The functions <a onClick="popup('http://www.boundaryvalueproblems.com/content/2013/1/54/mathml/M113','MathML',630,470);return false;" target="_blank" href="http://www.boundaryvalueproblems.com/content/2013/1/54/mathml/M113">View MathML</a> are not necessary 2π-periodic. In order to keep dealing with periodic functions numerically, we do not compute <a onClick="popup('http://www.boundaryvalueproblems.com/content/2013/1/54/mathml/M113','MathML',630,470);return false;" target="_blank" href="http://www.boundaryvalueproblems.com/content/2013/1/54/mathml/M113">View MathML</a> directly by integrating the functions <a onClick="popup('http://www.boundaryvalueproblems.com/content/2013/1/54/mathml/M116','MathML',630,470);return false;" target="_blank" href="http://www.boundaryvalueproblems.com/content/2013/1/54/mathml/M116">View MathML</a>. Instead, we integrate the functions

<a onClick="popup('http://www.boundaryvalueproblems.com/content/2013/1/54/mathml/M140','MathML',630,470);return false;" target="_blank" href="http://www.boundaryvalueproblems.com/content/2013/1/54/mathml/M140">View MathML</a>

According to the definitions of the constants <a onClick="popup('http://www.boundaryvalueproblems.com/content/2013/1/54/mathml/M122','MathML',630,470);return false;" target="_blank" href="http://www.boundaryvalueproblems.com/content/2013/1/54/mathml/M122">View MathML</a> and the functions <a onClick="popup('http://www.boundaryvalueproblems.com/content/2013/1/54/mathml/M142','MathML',630,470);return false;" target="_blank" href="http://www.boundaryvalueproblems.com/content/2013/1/54/mathml/M142">View MathML</a>, we have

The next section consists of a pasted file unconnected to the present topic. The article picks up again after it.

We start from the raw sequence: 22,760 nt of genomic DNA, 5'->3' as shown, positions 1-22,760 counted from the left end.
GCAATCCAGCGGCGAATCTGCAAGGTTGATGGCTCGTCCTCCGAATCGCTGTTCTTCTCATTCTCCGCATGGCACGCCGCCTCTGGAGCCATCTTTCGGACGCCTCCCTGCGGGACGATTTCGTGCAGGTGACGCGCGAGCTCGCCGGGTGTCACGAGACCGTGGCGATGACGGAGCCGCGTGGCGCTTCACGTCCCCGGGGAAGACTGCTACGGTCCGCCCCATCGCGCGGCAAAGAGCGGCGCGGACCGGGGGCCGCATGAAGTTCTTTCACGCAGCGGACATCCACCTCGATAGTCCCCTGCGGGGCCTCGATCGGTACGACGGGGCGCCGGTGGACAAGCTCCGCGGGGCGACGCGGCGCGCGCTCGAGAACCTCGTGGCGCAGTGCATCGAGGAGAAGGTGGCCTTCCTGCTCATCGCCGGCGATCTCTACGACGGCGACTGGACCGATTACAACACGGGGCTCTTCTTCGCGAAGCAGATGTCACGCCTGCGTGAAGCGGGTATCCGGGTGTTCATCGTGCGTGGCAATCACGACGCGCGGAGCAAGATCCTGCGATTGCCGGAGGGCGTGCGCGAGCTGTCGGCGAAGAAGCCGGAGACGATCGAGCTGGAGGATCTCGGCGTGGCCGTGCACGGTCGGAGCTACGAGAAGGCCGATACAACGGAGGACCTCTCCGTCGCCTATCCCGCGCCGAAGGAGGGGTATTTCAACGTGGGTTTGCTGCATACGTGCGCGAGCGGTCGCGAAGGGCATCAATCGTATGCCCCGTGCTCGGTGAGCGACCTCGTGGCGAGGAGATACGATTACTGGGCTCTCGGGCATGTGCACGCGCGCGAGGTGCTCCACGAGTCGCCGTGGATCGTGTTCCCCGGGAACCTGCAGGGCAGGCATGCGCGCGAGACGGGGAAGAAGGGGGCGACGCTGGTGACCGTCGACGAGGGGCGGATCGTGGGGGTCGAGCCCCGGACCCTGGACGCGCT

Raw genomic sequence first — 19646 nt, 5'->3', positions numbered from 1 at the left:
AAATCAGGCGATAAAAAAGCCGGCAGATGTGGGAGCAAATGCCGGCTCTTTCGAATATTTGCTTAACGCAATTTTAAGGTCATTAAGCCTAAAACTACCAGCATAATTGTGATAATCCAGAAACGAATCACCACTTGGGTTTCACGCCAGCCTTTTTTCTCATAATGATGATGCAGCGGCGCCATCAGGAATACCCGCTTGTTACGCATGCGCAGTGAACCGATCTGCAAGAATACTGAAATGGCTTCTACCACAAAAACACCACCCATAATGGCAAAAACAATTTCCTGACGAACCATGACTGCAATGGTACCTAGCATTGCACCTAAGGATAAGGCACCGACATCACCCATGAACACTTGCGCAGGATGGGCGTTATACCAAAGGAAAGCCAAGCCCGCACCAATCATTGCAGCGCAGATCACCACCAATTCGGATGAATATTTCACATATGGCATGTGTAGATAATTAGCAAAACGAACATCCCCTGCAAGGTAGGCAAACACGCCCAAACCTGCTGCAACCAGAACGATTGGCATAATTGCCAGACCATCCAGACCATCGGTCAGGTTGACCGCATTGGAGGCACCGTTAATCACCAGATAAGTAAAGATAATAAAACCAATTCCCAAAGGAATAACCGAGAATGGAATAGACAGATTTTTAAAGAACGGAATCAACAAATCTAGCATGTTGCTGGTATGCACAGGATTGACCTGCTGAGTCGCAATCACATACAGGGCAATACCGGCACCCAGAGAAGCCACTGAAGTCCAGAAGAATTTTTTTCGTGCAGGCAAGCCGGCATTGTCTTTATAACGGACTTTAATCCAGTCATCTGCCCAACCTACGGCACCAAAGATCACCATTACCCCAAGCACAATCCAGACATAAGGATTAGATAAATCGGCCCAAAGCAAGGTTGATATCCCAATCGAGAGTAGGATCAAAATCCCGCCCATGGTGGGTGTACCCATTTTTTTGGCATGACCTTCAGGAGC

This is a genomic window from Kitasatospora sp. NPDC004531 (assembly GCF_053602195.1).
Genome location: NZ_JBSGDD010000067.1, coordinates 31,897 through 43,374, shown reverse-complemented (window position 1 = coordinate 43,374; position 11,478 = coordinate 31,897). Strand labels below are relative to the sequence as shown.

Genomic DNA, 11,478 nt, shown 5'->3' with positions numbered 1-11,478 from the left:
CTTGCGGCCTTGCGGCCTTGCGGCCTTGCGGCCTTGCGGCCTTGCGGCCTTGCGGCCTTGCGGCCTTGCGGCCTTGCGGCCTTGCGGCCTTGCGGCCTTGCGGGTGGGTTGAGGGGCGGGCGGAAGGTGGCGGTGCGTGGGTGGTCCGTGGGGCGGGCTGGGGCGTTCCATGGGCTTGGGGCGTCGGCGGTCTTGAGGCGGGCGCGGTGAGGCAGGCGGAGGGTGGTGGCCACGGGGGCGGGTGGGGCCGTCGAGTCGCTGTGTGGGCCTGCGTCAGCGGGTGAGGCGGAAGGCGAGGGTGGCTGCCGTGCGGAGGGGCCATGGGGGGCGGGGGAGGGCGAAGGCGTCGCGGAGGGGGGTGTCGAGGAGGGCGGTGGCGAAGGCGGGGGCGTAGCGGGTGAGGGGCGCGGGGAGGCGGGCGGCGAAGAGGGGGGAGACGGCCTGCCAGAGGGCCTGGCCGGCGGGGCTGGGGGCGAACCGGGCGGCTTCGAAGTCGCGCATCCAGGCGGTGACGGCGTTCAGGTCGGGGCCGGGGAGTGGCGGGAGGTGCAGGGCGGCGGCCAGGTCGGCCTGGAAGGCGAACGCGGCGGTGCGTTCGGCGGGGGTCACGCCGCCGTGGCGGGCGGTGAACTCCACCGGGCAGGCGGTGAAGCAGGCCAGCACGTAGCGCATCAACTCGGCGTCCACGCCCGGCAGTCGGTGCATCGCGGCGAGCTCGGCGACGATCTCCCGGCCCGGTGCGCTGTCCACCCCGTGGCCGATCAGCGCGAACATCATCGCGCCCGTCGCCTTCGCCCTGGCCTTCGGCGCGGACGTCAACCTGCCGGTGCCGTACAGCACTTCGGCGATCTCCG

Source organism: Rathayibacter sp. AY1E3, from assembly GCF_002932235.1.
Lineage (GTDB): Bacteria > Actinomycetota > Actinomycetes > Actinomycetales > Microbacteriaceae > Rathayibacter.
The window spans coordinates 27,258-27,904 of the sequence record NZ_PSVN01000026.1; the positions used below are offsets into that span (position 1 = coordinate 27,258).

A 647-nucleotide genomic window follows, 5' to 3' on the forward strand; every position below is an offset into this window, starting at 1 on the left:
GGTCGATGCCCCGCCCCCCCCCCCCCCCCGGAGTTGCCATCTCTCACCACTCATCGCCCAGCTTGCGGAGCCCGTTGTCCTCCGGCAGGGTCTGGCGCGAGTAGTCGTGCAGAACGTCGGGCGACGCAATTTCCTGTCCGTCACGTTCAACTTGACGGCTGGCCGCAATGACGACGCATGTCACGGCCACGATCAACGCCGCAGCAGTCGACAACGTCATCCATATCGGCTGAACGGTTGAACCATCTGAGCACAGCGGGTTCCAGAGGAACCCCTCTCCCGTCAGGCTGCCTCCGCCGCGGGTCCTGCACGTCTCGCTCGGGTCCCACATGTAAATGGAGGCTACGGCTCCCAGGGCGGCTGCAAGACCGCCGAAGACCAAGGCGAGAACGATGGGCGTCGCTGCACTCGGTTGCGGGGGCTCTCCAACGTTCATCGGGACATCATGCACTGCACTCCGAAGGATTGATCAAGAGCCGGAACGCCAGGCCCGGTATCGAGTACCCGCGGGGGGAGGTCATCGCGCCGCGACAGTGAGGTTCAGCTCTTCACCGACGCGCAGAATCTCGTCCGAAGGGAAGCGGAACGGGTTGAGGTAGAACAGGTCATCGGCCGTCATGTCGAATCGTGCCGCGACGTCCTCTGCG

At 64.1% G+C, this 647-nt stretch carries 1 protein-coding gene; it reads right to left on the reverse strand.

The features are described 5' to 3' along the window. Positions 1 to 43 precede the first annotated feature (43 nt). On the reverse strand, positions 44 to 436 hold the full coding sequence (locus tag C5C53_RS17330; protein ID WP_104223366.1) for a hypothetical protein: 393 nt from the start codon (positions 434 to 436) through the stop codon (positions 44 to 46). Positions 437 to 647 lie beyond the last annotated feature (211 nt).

<a onClick="popup('http://www.boundaryvalueproblems.com/content/2013/1/54/mathml/M143','MathML',630,470);return false;" target="_blank" href="http://www.boundaryvalueproblems.com/content/2013/1/54/mathml/M143">View MathML</a>

which implies that the functions <a onClick="popup('http://www.boundaryvalueproblems.com/content/2013/1/54/mathml/M144','MathML',630,470);return false;" target="_blank" href="http://www.boundaryvalueproblems.com/content/2013/1/54/mathml/M144">View MathML</a> are always 2π-periodic. By using the Fourier series for <a onClick="popup('http://www.boundaryvalueproblems.com/content/2013/1/54/mathml/M86','MathML',630,470);return false;" target="_blank" href="http://www.boundaryvalueproblems.com/content/2013/1/54/mathml/M86">View MathML</a> with <a onClick="popup('http://www.boundaryvalueproblems.com/content/2013/1/54/mathml/M93','MathML',630,470);return false;" target="_blank" href="http://www.boundaryvalueproblems.com/content/2013/1/54/mathml/M93">View MathML</a>, the functions <a onClick="popup('http://www.boundaryvalueproblems.com/content/2013/1/54/mathml/M147','MathML',630,470);return false;" target="_blank" href="http://www.boundaryvalueproblems.com/content/2013/1/54/mathml/M147">View MathML</a> can be written as